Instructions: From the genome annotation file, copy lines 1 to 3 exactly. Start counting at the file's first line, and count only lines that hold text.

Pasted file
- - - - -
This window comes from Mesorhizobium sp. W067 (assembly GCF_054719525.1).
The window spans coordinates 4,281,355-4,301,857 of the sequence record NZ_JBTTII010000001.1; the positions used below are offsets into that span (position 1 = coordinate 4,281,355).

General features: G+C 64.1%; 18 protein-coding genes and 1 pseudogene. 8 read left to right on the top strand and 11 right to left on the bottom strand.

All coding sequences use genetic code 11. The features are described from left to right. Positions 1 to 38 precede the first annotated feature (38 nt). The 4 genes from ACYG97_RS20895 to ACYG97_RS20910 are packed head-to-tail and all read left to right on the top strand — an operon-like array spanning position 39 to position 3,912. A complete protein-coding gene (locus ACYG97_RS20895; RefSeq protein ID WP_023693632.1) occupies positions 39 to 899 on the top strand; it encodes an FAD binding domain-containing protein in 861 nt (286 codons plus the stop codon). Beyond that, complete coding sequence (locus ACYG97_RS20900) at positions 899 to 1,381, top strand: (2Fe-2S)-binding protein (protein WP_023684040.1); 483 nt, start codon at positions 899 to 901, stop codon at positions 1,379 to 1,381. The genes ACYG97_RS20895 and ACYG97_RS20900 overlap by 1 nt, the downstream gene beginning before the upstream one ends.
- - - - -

This window comes from Mesorhizobium sp. W067 (assembly GCF_054719525.1).
The window spans coordinates 4,281,355-4,301,857 of the sequence record NZ_JBTTII010000001.1; the positions used below are offsets into that span (position 1 = coordinate 4,281,355).

General features: G+C 64.1%; 18 protein-coding genes and 1 pseudogene. 8 read left to right on the top strand and 11 right to left on the bottom strand.